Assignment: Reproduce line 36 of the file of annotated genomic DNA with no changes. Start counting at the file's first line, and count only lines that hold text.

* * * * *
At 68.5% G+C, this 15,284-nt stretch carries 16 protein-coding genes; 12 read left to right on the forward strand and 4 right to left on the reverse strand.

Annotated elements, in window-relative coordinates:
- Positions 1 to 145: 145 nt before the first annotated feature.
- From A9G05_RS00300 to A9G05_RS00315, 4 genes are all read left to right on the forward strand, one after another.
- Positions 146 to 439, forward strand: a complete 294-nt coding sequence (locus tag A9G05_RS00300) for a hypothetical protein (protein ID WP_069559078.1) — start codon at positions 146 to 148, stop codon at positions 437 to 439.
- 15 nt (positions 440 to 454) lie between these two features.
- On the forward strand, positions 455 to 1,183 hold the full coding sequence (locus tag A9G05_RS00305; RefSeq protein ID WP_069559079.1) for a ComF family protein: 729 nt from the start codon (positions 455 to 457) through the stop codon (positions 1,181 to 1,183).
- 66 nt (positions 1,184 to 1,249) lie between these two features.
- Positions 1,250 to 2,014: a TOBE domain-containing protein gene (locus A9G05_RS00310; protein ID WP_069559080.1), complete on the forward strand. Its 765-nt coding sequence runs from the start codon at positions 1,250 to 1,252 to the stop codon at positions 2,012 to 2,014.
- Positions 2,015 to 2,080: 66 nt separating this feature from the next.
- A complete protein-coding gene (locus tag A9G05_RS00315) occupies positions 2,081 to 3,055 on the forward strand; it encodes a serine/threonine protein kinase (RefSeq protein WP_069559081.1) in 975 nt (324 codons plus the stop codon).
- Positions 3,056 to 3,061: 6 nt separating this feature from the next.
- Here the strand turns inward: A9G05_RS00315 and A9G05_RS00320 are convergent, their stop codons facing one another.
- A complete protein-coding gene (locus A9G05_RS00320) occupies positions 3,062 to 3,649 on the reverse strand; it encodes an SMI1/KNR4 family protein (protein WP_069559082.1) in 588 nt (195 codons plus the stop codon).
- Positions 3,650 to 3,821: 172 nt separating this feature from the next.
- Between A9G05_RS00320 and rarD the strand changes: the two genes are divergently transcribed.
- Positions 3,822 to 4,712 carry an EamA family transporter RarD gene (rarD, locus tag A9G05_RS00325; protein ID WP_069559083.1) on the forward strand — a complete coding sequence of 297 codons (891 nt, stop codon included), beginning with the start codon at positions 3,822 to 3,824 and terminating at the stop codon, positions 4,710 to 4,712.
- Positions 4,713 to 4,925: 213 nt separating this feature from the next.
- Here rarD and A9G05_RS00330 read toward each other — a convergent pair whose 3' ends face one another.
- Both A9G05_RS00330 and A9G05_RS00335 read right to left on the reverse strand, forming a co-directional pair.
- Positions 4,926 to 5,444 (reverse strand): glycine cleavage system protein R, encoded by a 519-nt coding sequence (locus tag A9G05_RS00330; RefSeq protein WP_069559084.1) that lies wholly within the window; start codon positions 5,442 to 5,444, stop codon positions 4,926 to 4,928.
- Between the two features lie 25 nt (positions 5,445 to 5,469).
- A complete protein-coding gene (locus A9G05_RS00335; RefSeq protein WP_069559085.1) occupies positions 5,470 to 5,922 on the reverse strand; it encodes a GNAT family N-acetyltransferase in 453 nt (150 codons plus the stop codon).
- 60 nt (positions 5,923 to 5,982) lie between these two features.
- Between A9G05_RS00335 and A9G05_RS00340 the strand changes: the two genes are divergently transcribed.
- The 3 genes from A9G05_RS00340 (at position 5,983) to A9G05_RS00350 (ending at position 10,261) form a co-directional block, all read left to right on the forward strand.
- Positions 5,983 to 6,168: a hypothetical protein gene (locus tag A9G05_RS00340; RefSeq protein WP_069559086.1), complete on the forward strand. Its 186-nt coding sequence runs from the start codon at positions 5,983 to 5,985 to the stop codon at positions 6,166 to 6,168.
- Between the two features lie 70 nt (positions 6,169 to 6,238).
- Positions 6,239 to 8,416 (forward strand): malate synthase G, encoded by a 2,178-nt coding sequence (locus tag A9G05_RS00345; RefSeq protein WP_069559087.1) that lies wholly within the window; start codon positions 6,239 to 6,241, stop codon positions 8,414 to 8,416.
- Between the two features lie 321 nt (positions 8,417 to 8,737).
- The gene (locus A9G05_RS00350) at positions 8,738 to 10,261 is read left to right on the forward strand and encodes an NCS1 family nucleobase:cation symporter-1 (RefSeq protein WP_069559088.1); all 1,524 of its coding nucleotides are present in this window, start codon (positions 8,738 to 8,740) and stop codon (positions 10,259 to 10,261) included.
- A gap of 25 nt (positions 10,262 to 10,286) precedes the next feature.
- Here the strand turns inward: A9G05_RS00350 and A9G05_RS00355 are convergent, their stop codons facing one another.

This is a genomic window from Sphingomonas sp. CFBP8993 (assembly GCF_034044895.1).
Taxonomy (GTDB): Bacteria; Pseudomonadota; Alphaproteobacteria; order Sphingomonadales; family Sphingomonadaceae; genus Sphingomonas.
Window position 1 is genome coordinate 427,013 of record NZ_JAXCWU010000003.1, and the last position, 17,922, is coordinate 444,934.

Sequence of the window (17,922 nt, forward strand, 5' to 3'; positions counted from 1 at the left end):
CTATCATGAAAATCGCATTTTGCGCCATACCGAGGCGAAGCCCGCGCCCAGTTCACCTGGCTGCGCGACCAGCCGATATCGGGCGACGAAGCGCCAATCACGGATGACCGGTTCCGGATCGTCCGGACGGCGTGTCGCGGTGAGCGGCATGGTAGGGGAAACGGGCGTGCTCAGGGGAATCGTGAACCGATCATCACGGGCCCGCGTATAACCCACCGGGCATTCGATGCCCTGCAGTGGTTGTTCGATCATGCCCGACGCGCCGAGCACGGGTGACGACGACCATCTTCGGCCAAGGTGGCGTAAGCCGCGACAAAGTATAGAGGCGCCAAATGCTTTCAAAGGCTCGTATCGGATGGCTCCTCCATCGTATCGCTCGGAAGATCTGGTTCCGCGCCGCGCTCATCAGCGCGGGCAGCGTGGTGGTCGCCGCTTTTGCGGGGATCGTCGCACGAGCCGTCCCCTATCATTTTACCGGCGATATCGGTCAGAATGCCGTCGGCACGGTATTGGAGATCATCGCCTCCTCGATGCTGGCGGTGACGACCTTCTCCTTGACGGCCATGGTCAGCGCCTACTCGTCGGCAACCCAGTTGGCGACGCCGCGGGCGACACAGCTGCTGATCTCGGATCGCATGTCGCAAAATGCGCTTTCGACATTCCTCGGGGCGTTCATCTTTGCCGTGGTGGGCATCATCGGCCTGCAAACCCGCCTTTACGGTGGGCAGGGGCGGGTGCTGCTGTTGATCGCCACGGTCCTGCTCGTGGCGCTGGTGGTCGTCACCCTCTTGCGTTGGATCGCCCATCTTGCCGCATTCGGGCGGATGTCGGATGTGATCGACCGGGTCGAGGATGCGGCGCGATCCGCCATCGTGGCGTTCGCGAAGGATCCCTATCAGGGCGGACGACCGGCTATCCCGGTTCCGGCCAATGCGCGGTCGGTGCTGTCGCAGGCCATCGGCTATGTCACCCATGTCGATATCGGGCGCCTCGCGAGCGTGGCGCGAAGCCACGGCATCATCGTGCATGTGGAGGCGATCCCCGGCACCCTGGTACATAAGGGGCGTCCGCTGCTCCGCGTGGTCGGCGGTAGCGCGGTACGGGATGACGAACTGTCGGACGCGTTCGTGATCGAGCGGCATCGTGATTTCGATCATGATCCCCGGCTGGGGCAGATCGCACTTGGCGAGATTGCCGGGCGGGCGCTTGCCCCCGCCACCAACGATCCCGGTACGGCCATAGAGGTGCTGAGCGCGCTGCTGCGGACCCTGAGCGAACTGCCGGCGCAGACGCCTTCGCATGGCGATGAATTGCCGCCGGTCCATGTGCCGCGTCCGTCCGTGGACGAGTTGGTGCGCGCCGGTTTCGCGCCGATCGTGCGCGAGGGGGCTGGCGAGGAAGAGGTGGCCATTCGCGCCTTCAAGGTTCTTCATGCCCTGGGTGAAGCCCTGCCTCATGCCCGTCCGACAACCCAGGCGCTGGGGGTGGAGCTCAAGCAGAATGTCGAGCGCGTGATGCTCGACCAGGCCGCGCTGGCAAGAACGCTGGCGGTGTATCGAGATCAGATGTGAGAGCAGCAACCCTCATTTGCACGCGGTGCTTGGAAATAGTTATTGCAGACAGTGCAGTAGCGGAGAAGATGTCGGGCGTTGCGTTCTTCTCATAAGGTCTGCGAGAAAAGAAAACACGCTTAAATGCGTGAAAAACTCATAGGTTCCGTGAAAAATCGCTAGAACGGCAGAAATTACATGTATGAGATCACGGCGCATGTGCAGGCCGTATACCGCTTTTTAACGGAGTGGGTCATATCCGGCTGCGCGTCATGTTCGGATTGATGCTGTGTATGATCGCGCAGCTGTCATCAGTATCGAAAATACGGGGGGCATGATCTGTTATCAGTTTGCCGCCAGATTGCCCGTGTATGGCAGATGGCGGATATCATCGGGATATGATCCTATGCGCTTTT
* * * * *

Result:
Window position 1 is genome coordinate 427,013 of record NZ_JAXCWU010000003.1, and the last position, 17,922, is coordinate 444,934.